Their ‘Future of Jobs’ report, published on the 17th September 2018, predicts massive workforce changes in both workforce composition and skills demand as businesses expand the use of automation and artificial intelligence in their daily operations.
It suggests that by 2022 133 million new jobs will emerge as businesses develop a new division of labour between people and machines whilst 75 million jobs may be lost as companies shift to more automation.
In less than a decade, most workplace tasks will be done by machines rather than humans, according to the World Economic Forum’s latest AI job forecast.
Machines account for 29 percent of the total hours worked in major industries, compared with 71 percent performed by people. By 2022, however, the report predicts that 42 percent of task hours will be performed by machines and 58 percent by people.
The report argues that these forecasts shouldn’t be seen through the usual gloomy lense. As the report argues, automation brings a number of job opportunities, as well as job losses. This is more a story of change rather than downturn:
While the Fourth Industrial Revolution’s wave of technological advancement will reduce the number of workers required to perform certain work tasks, responses by the employers surveyed for this report indicate that it will create increased demand for the performance of others, leading to new job creation.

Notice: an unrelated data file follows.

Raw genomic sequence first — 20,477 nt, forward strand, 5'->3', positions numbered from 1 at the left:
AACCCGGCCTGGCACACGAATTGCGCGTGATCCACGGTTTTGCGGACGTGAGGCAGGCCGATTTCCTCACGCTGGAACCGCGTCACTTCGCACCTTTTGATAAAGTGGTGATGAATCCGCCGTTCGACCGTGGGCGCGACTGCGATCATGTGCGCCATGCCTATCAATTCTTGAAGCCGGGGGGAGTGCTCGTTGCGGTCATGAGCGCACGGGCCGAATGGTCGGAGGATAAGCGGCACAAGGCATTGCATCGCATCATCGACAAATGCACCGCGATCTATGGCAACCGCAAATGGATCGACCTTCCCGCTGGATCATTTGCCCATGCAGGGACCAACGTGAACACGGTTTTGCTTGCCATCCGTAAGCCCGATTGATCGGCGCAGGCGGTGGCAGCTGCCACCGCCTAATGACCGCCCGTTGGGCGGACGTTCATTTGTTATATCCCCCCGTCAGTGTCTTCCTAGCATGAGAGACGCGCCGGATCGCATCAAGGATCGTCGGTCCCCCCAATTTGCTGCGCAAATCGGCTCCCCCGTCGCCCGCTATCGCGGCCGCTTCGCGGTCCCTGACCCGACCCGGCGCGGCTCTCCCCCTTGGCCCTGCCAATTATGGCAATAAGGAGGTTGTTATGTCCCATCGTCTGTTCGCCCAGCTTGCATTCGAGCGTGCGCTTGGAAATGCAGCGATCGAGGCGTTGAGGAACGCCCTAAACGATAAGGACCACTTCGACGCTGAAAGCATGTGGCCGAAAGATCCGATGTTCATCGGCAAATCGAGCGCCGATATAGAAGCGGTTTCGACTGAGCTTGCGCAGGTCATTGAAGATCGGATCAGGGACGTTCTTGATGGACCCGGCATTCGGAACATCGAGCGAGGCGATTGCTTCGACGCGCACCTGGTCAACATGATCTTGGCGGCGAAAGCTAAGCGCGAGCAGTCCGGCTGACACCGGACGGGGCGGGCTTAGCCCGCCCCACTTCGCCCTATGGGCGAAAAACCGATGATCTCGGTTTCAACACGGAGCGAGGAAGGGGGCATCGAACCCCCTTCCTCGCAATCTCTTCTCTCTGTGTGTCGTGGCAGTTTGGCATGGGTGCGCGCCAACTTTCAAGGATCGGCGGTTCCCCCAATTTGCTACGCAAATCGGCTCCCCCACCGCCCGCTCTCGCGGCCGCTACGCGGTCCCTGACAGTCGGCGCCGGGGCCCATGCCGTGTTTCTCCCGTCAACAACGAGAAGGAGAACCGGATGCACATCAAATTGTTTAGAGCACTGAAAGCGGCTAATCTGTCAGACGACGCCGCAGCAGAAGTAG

But the World Economic Forum report confirms that a key challenge for grappling with the future of work will be equipping staff with new skills and fostering workplace flexibility. If businesses are to thrive in this new technology driven environment, they will need to buy-in of a motivated and agile workforce, equipped with futureproof skills to take advantage of new opportunities through continuous retraining and upskilling.
The majority of employers surveyed for the report expect that the skills required to a particular job will have shifted significantly. The proportion of core skills required to perform a job that will remain the same—is expected to be about 58%, meaning an average shift of 42% in required workforce skills over the 2018–2022 period.
Read the full report here.
And to see our report which was published at Davos earliest this year which explored the jobs primary school kids aspire to do when they are older: